Mine! *thunder cracks* MuahahAhAHAhahAHA!!!
Thank you. Now that I’ve got that out of my system, let me give you a brief rundown on some of the changes around the ol’ MGC. I’m moving from the fourth Friday of the month to every Tuesday afternoon. That’s right: more Dave. (I’ll pray for you, you poor, lost souls.)
To that end, I’m going to be starting a couple of regular series. First off, Noob Notes. Since afternoon posts are often shorter, punchier, and full of great pith, I’m going to reach out and grab an aspect of the writing process and wring the juice out of it, then serve it up with my characteristic verve-
Whaddaya mean, I don’t have verve? I got bags of verve. Bags. What? Well, I set traps for pixies, and then I harvest theirs. Cheaper, and economies of scale mean I never run out AND I can put little baggies of it on eBay- WHAT! It’s a great side hustle- Yeah, well, pixies are vermin.
Now that you’ve gotten that out of your system, perhaps I can get back to my post? Yes? Thank you. As I said: with my characteristic verve. *glares* I may or may not exercise judicious joie de vivre. Don’t tempt me.
The other series is going to be a set of commentaries on Steven Pressfield’s
War of Art, which parts I’ve swapped for the original at least once in every conversation in which I’ve brought it up. It’s a cute title, but the clever is wearing off at speed. That said, it’s full of great nuggets of wisdom about what keeps a writer from actually getting to work. Even if you have no problem with the putting together of the words and the sentence-making and all that nifty stuff, you could benefit.
Mixed in, I’ll be looking into a mess of nonfiction for some projects I’m pursuing, and I plan to share bits and pieces of what I find that relate to pursuing the craft of writing, or making art. Y’know, whichever comes first.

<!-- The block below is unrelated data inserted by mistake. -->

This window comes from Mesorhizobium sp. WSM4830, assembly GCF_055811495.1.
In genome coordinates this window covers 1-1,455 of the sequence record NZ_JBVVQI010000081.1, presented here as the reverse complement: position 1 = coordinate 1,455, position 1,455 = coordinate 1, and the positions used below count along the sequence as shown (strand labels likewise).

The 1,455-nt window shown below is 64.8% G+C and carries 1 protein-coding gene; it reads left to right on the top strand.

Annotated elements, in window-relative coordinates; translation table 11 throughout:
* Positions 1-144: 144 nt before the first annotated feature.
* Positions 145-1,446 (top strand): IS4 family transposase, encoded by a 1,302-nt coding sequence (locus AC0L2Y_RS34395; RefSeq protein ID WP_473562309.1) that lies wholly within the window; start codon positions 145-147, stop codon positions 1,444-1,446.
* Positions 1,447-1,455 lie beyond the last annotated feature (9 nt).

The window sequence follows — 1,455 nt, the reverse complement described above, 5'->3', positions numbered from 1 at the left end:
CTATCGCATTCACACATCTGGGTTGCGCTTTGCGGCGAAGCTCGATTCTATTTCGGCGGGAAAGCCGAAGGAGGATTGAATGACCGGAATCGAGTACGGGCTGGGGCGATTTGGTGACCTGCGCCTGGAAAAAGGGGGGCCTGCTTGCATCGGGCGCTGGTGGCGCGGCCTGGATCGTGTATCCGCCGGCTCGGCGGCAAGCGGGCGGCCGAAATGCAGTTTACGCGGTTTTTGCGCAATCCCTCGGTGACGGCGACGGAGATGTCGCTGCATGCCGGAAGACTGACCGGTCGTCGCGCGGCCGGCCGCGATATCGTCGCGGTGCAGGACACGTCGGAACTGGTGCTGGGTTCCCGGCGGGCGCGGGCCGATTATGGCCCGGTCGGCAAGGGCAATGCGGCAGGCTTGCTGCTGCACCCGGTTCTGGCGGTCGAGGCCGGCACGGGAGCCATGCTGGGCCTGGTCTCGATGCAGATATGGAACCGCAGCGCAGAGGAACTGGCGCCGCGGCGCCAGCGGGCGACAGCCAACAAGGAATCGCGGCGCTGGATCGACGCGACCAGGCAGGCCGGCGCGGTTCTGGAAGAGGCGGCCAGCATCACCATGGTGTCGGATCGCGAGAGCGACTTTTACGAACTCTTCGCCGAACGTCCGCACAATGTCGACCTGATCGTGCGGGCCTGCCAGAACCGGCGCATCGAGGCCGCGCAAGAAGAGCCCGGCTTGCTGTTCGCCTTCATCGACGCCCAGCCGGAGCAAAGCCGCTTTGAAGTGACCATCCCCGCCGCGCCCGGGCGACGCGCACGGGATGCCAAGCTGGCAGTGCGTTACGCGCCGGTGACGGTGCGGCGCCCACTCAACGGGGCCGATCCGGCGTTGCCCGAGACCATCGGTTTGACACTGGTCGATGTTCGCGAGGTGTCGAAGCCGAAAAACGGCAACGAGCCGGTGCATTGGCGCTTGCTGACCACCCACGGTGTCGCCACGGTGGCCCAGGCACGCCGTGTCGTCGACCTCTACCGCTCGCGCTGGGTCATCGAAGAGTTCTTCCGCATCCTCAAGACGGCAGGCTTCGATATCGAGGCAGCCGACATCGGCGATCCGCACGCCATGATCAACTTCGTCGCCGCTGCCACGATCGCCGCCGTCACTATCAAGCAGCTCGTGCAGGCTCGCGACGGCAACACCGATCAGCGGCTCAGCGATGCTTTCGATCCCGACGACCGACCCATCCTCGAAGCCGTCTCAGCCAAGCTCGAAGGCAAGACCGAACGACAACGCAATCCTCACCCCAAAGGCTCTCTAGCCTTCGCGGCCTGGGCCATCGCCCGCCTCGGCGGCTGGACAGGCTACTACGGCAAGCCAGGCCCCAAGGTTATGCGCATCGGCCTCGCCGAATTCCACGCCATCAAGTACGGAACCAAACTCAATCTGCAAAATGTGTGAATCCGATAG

To that end, I just read Louis L’Amour’s Education of a Wandering Man, and I recommend it to anybody, but especially to any writer. My grandfather worked as a library administrator in Los Angeles for many years, and amassed a substantial collection of L’Amour’s work, which he spent no small amount of energy pushing on his grandsons. I wish I’d managed to get to all of them before he got rid of them. The stories of grit and survival are great fun, and an exceptional education to the working writer.
In the same vein, throughout Education, L’Amour offers vignettes into his life: his “knockaround years” plying his way as a migrant worker before and during the Depression, as a seaman on tramp steamers, and later as he worked to establish a writing career. The primary purpose of his book, however, is a record of his reading, a demonstration of how he intentionally used whatever printed word he could find to further his knowledge. Interestingly, he has a rather lengthy bibliography in the back of the book. While he mentions many of the books he read were out of print in his youth, I’ll be looking into it, and report back to you, dear readers. So go grab Louis L’Amour’s Education of a Wandering Man, and feel bad about your work ethic, like I do!